Supreme Court Seal
South Carolina
JUDICIAL DEPARTMENT
Site Map | Feedback
2004-08-23-01

The Supreme Court of South Carolina

In the Matter of the Care and Treatment of Herbert Lee McCoy, Appellant.


ORDER


Appellant was found guilty of committing a lewd act on a minor. He was subsequently found to be a sexually violent predator pursuant to the South Carolina Sexually Violent Predator Act (SVP Act), and was involuntarily committed to the South Carolina Department of Mental Health.

Thereafter, appellant filed a notice of appeal. Counsel for appellant, pursuant to Anders v. California, 386 U.S. 738, 87 S.Ct. 1396, 18 L.Ed.2d 493 (1967), Johnson v. State, 294 S.C. 310, 364 S.E.2d 201 (1988), and Ex Parte Cauthen, 291 S.C. 465, 354 S.E.2d 381 (1987), filed an affidavit with the Court stating he found no basis for appellant's allegations in the record and that he felt the appeal had no merit. Counsel attached a copy of the transcript and asked the Court to review it for any meritorious issue.

The State filed a motion to strike the affidavit stating that, while counsel's conclusion that the appeal lacked merit was correct, there is no authorized procedure for filing an affidavit in lieu of a brief and designation of matter as required by the South Carolina Appellate Court Rules. The State argues there is no authority to solely submit an affidavit in sexually violent predator cases, but states it has no objection to the Court establishing a procedure for such a practice.

Thereafter, counsel for appellant filed a "Memorandum of Issues of Colorable Merit" alleging two errors of the trial court. Counsel also filed a return to the State's motion to strike his affidavit. Therein, counsel outlines the trial proceeding and why appellant's appeal lacks merit. Counsel also explains the authority he relied upon in filing the transcript and affidavit, and requests the Court institute a procedure for filing no-merit appeals in regards to the involuntary commitment of sexually violent predators.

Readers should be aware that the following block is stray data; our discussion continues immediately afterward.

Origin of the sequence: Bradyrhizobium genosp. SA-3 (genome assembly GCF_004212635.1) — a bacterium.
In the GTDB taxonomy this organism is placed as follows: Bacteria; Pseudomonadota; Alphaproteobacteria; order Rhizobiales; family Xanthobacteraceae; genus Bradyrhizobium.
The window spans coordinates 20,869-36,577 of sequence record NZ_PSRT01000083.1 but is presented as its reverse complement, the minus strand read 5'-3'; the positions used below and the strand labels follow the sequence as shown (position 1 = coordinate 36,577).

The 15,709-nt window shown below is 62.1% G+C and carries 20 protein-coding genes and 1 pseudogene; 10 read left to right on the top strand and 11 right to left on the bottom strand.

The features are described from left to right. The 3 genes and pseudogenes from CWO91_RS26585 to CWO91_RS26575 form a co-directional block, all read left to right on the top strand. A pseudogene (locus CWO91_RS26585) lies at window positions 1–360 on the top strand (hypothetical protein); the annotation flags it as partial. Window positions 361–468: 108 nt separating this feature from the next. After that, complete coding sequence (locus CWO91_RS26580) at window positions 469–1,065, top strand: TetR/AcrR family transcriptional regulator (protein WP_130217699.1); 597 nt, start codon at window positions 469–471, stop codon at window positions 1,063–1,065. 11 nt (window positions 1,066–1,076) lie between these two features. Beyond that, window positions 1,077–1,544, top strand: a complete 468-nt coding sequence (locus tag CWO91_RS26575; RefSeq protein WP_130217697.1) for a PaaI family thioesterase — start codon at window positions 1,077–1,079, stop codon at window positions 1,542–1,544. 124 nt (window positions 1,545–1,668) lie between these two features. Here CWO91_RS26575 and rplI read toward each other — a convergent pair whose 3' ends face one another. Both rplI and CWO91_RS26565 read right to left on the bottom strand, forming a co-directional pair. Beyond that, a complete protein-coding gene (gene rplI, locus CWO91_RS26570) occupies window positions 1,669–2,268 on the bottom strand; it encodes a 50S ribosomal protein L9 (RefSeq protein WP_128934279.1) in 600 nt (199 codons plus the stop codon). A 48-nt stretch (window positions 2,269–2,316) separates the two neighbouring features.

Although a person committed under the SVP Act has no Sixth or Fourteenth Amendment right to counsel, as does an accused in a criminal proceeding, they do have a statutory right to counsel. S.C. Code Ann. § 44-48-90 (2003). We have adopted a no-merit procedure in the post-conviction relief context in Johnson, supra, and feel it is appropriate to do so here, as well. Accordingly, we hereby adopt an Anders-type procedure, as we did in Johnson, supra, for alleged no-merit SVP involuntary commitment appeals. Therefore, the motion to strike the affidavit is granted. In addition, counsel is instructed to withdraw his "Memorandum of Colorable Issues of Merit" and submit in its place a brief, pursuant to Anders, supra, outlining all issues of arguable merit, a copy of the record on appeal, and a motion to be relieved as counsel. This will be the procedure for all future cases involving alleged no-merit SVP involuntary commitment appeals.

IT IS SO ORDERED.

s/Jean H. Toal                                      C.J.
s/James E. Moore                                   J.
s/John H. Waller, Jr.                                 J.
s/E. C. Burnett, III                                      J.
s/Costa M. Pleicones                              J.

Columbia, South Carolina
August 23, 2004